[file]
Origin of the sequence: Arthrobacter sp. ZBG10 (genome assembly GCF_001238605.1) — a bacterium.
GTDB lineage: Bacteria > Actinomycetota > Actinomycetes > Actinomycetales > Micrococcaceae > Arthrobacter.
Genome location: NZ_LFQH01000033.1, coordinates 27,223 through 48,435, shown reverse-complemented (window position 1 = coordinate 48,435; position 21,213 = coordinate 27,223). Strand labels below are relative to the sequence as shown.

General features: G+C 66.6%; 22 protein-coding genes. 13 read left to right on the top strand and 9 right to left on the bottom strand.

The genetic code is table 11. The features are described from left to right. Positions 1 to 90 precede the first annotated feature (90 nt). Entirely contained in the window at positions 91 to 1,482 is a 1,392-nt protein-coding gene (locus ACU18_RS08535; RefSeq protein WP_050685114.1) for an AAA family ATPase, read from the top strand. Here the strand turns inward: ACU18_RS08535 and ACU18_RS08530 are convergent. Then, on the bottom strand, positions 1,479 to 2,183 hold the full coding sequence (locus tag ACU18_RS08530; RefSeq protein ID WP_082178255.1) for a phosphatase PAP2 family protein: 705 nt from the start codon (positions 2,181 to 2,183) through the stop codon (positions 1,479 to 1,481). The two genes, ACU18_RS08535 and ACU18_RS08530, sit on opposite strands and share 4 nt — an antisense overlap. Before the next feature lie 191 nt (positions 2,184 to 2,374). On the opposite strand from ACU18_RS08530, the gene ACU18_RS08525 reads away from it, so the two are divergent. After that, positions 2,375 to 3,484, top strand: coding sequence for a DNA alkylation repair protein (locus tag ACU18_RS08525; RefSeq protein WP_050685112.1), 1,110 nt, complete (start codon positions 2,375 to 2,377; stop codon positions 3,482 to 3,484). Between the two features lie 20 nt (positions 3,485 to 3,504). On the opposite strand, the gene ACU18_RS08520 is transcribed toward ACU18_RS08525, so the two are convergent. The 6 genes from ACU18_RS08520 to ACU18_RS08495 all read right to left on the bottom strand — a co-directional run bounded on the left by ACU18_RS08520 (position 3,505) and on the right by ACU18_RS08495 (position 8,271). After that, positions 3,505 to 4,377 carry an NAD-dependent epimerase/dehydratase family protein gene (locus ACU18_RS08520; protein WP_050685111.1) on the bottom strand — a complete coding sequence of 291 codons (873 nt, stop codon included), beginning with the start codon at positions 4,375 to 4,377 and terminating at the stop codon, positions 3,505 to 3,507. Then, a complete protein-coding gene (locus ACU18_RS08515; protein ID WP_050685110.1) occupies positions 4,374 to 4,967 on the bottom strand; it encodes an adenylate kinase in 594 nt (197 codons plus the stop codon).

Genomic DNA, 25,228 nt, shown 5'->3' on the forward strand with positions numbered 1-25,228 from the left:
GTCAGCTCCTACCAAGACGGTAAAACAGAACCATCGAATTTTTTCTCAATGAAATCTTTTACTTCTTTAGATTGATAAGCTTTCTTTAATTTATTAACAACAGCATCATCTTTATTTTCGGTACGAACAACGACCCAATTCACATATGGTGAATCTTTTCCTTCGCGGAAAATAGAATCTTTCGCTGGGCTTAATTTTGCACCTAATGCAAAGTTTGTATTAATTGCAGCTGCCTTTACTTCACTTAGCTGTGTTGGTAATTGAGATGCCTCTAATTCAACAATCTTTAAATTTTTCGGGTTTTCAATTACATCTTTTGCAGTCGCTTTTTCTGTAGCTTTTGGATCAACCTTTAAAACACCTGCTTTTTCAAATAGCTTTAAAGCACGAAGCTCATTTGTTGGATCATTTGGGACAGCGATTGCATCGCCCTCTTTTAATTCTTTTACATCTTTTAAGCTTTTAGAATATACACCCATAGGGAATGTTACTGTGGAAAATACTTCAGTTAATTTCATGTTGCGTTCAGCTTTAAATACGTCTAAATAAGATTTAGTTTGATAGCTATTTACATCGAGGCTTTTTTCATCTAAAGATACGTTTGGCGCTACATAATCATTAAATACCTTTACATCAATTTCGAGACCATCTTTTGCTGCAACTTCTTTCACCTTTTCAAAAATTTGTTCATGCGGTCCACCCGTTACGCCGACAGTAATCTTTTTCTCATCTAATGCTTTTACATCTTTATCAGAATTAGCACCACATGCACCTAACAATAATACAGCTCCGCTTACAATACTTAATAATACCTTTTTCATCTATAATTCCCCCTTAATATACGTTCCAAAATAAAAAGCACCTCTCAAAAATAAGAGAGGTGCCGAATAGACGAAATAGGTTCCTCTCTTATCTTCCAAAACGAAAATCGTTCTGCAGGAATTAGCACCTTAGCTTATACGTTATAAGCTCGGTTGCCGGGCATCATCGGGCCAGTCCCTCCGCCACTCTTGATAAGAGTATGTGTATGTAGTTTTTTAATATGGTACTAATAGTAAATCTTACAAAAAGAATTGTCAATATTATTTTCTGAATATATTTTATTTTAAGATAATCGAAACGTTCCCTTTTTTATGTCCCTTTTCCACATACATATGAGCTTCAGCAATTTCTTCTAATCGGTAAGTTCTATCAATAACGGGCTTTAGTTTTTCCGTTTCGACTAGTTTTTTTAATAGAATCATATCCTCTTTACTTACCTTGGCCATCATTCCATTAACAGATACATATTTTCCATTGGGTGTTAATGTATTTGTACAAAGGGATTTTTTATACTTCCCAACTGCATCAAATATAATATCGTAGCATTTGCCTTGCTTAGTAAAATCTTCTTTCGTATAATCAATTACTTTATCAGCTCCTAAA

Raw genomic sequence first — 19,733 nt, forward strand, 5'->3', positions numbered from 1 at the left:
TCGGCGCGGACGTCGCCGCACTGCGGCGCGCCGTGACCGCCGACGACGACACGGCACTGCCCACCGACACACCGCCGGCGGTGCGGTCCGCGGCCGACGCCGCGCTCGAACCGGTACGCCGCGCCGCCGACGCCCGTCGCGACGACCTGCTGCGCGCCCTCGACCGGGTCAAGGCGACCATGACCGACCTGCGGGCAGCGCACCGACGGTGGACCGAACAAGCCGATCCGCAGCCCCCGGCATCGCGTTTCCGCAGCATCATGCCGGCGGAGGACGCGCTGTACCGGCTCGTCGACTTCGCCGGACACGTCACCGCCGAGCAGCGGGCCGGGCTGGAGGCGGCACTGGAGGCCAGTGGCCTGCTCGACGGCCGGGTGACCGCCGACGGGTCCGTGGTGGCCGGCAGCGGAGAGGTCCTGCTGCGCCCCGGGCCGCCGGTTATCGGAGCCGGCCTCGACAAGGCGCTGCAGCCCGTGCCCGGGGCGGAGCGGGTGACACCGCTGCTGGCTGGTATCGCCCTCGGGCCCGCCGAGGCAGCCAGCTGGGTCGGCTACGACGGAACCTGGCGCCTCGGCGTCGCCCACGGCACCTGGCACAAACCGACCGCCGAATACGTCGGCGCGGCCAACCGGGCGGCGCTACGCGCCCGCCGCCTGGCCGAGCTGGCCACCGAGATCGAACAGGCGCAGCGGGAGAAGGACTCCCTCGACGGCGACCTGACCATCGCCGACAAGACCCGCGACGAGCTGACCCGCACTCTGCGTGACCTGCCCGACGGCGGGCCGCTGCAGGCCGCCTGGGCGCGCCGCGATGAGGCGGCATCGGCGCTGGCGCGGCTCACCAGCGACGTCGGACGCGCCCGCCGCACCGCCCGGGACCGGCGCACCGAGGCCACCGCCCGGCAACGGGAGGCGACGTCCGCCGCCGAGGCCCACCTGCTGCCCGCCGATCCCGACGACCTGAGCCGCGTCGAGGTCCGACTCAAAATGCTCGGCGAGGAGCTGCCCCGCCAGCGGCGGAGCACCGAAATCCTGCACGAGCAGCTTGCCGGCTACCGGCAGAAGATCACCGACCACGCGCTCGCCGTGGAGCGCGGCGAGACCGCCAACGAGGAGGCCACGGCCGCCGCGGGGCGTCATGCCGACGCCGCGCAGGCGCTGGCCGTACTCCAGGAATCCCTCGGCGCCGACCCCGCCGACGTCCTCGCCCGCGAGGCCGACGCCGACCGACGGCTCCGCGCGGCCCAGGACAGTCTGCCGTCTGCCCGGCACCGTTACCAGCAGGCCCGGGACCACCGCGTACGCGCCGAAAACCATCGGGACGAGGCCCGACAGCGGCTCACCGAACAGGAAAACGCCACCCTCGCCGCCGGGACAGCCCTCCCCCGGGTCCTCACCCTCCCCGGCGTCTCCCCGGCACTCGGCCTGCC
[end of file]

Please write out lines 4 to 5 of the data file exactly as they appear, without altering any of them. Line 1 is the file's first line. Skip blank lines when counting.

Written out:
General features: G+C 66.6%; 22 protein-coding genes. 13 read left to right on the top strand and 9 right to left on the bottom strand.

The genetic code is table 11. The features are described from left to right. Positions 1 to 90 precede the first annotated feature (90 nt). Entirely contained in the window at positions 91 to 1,482 is a 1,392-nt protein-coding gene (locus ACU18_RS08535; RefSeq protein WP_050685114.1) for an AAA family ATPase, read from the top strand. Here the strand turns inward: ACU18_RS08535 and ACU18_RS08530 are convergent. Then, on the bottom strand, positions 1,479 to 2,183 hold the full coding sequence (locus tag ACU18_RS08530; RefSeq protein ID WP_082178255.1) for a phosphatase PAP2 family protein: 705 nt from the start codon (positions 2,181 to 2,183) through the stop codon (positions 1,479 to 1,481). The two genes, ACU18_RS08535 and ACU18_RS08530, sit on opposite strands and share 4 nt — an antisense overlap. Before the next feature lie 191 nt (positions 2,184 to 2,374). On the opposite strand from ACU18_RS08530, the gene ACU18_RS08525 reads away from it, so the two are divergent. After that, positions 2,375 to 3,484, top strand: coding sequence for a DNA alkylation repair protein (locus tag ACU18_RS08525; RefSeq protein WP_050685112.1), 1,110 nt, complete (start codon positions 2,375 to 2,377; stop codon positions 3,482 to 3,484). Between the two features lie 20 nt (positions 3,485 to 3,504). On the opposite strand, the gene ACU18_RS08520 is transcribed toward ACU18_RS08525, so the two are convergent. The 6 genes from ACU18_RS08520 to ACU18_RS08495 all read right to left on the bottom strand — a co-directional run bounded on the left by ACU18_RS08520 (position 3,505) and on the right by ACU18_RS08495 (position 8,271). After that, positions 3,505 to 4,377 carry an NAD-dependent epimerase/dehydratase family protein gene (locus ACU18_RS08520; protein WP_050685111.1) on the bottom strand — a complete coding sequence of 291 codons (873 nt, stop codon included), beginning with the start codon at positions 4,375 to 4,377 and terminating at the stop codon, positions 3,505 to 3,507. Then, a complete protein-coding gene (locus ACU18_RS08515; protein ID WP_050685110.1) occupies positions 4,374 to 4,967 on the bottom strand; it encodes an adenylate kinase in 594 nt (197 codons plus the stop codon).